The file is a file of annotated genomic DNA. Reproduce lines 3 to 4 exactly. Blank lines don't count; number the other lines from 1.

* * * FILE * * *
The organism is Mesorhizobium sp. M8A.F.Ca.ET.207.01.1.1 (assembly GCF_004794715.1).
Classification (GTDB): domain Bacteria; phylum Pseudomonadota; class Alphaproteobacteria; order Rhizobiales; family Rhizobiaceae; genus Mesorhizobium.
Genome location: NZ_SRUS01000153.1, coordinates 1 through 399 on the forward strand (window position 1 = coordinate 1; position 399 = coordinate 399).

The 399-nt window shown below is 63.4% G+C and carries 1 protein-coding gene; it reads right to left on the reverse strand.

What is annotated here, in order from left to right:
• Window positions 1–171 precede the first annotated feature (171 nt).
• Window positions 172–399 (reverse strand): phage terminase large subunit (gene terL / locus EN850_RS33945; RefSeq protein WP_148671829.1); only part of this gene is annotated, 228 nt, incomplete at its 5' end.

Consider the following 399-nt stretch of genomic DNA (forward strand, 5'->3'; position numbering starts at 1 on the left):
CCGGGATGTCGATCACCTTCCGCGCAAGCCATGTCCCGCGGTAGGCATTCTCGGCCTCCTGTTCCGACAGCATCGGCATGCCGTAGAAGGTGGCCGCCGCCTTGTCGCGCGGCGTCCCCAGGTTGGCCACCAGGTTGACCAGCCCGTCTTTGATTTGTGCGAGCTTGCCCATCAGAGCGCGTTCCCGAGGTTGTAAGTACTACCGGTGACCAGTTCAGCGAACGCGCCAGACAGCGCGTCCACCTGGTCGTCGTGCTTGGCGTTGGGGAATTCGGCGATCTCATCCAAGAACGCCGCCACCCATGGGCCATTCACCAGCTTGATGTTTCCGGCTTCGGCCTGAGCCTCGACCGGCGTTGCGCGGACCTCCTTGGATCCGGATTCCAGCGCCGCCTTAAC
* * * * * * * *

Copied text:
Genome location: NZ_SRUS01000153.1, coordinates 1 through 399 on the forward strand (window position 1 = coordinate 1; position 399 = coordinate 399).

The 399-nt window shown below is 63.4% G+C and carries 1 protein-coding gene; it reads right to left on the reverse strand.